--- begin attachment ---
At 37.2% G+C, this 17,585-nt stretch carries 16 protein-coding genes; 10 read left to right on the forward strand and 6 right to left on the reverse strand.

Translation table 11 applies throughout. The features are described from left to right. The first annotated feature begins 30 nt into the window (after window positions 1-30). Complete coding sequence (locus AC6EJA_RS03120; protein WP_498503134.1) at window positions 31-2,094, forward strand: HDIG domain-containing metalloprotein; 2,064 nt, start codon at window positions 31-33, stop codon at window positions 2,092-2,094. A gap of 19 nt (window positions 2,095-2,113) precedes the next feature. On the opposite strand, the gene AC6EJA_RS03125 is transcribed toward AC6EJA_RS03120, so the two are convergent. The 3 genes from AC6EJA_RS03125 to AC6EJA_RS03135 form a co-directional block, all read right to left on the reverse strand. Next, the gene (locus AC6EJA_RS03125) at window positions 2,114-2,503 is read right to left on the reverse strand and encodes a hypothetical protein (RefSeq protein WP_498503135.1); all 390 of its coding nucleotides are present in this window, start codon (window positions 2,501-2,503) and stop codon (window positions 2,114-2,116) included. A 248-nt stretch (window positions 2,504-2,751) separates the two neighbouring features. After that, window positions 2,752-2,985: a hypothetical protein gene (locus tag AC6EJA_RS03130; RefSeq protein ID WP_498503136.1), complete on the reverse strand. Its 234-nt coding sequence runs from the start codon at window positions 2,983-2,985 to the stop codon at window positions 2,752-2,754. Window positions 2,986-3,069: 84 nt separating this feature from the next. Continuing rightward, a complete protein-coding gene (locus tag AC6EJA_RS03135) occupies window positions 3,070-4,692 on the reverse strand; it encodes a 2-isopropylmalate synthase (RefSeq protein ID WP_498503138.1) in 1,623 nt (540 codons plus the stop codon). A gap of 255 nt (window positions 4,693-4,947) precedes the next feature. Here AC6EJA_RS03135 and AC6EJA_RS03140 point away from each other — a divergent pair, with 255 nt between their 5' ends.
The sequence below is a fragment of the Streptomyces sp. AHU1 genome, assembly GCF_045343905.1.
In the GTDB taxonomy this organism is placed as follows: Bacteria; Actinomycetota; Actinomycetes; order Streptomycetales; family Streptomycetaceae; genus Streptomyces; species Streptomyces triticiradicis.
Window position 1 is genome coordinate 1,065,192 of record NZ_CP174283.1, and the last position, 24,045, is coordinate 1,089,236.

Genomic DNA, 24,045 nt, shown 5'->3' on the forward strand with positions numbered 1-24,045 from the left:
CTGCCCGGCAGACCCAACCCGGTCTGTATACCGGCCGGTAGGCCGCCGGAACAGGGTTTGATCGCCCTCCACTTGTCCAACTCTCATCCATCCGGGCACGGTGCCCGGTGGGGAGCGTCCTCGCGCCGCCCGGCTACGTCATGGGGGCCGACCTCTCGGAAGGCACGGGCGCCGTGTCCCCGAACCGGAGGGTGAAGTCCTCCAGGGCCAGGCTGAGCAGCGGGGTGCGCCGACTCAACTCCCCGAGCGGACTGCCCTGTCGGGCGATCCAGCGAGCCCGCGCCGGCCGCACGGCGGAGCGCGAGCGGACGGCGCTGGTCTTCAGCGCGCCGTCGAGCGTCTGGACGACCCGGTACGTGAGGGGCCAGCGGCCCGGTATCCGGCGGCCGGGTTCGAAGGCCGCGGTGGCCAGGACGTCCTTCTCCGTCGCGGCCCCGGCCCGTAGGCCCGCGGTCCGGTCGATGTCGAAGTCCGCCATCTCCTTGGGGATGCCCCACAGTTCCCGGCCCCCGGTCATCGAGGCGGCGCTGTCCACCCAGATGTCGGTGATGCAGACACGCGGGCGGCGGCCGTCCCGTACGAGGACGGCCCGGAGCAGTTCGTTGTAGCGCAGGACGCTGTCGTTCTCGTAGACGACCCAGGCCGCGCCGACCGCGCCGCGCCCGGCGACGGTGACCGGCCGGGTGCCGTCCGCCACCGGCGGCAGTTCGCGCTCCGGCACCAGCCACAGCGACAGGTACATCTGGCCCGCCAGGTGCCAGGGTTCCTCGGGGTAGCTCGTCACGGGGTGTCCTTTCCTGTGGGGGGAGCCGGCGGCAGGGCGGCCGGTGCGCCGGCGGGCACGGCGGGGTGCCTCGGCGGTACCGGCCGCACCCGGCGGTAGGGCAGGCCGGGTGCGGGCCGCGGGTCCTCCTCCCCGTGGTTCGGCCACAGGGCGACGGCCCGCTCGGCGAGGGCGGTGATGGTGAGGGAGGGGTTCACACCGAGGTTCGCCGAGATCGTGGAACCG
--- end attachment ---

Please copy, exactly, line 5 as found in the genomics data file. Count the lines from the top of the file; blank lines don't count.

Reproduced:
Window position 1 is genome coordinate 1,065,192 of record NZ_CP174283.1, and the last position, 24,045, is coordinate 1,089,236.